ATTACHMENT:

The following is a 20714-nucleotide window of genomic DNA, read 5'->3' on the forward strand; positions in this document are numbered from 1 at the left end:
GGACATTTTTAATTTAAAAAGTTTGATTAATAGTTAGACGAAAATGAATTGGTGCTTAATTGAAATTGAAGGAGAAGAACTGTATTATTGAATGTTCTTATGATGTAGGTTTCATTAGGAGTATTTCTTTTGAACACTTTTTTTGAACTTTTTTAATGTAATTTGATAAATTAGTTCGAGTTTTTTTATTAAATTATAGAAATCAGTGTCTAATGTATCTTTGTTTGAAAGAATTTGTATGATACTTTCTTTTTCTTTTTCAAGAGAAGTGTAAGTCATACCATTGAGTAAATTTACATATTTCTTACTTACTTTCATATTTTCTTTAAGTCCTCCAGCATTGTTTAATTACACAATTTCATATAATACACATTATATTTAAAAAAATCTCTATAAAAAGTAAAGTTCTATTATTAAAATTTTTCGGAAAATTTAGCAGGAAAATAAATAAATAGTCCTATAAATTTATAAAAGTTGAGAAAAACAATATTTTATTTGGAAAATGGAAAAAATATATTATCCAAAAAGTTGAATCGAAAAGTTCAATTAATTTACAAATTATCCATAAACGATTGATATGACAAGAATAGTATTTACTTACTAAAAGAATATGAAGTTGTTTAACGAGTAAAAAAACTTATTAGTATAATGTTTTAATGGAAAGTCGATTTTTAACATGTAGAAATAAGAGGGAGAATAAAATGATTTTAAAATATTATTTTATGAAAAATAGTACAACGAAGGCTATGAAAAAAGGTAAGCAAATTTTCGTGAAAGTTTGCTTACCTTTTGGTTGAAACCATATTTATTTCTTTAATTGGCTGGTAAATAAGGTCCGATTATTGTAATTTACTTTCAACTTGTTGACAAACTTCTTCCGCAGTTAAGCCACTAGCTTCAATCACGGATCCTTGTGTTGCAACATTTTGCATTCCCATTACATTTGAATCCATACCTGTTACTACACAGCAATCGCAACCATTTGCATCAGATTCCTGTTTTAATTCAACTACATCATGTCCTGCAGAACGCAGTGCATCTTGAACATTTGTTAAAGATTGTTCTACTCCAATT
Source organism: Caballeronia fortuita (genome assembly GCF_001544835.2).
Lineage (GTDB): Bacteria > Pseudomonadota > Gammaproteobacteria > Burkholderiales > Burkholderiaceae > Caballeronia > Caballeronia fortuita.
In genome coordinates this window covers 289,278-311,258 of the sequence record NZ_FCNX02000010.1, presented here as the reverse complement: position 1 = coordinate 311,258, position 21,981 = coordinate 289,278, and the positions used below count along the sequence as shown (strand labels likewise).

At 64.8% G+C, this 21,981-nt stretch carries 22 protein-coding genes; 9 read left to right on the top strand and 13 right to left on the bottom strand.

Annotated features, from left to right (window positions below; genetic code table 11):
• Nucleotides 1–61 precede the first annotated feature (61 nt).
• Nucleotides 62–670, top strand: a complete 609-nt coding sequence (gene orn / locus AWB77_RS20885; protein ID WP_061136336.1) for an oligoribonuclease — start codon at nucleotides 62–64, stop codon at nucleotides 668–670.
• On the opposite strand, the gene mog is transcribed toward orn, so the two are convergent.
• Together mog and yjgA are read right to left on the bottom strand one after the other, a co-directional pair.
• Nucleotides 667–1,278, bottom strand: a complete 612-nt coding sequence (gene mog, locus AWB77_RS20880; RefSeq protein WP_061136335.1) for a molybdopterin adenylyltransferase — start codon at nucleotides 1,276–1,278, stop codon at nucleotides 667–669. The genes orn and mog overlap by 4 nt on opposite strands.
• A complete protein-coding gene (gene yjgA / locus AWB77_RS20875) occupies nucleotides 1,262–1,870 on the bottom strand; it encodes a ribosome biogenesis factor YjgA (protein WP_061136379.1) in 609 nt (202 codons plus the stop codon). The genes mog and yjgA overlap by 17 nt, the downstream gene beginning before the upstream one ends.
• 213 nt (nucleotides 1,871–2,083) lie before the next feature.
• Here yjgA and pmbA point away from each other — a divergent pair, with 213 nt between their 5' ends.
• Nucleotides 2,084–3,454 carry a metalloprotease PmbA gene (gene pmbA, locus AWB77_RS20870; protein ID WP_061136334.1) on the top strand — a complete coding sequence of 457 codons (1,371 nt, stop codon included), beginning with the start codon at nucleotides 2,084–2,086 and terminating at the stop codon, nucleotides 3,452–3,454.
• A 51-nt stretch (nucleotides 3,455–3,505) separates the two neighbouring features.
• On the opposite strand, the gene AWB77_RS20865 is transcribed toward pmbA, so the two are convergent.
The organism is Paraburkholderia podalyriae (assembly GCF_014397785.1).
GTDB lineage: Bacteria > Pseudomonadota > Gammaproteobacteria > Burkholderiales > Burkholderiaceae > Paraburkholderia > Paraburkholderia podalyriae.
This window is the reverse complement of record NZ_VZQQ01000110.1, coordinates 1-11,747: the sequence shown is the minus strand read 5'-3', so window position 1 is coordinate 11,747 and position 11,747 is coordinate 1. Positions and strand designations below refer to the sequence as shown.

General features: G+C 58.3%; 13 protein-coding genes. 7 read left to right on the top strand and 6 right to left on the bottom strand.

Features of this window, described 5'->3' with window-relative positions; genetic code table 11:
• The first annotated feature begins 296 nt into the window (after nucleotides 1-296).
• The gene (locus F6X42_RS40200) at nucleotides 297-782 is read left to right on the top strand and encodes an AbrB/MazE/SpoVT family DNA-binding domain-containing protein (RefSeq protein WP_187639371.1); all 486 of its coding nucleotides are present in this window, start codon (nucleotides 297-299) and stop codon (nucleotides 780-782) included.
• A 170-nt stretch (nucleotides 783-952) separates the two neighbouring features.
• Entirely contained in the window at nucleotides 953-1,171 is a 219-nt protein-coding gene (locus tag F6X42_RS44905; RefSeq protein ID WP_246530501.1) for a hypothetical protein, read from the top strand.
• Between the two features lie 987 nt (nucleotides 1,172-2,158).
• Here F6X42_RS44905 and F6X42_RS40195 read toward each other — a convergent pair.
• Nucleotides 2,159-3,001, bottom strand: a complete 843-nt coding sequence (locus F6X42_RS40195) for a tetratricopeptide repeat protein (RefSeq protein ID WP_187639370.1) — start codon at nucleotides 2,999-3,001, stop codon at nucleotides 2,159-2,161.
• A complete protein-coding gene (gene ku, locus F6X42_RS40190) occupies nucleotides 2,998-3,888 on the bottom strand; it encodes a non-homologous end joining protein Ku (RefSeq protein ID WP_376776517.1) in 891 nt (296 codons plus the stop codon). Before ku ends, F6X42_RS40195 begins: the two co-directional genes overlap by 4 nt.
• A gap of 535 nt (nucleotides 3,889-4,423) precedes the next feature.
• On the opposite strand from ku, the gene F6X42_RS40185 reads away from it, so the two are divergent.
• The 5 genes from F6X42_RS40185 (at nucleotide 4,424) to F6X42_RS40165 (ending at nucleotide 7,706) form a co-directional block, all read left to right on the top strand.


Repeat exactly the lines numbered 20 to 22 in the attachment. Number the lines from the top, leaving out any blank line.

GTDB lineage: Bacteria > Pseudomonadota > Gammaproteobacteria > Burkholderiales > Burkholderiaceae > Paraburkholderia > Paraburkholderia podalyriae.
This window is the reverse complement of record NZ_VZQQ01000110.1, coordinates 1-11,747: the sequence shown is the minus strand read 5'-3', so window position 1 is coordinate 11,747 and position 11,747 is coordinate 1. Positions and strand designations below refer to the sequence as shown.

General features: G+C 58.3%; 13 protein-coding genes. 7 read left to right on the top strand and 6 right to left on the bottom strand.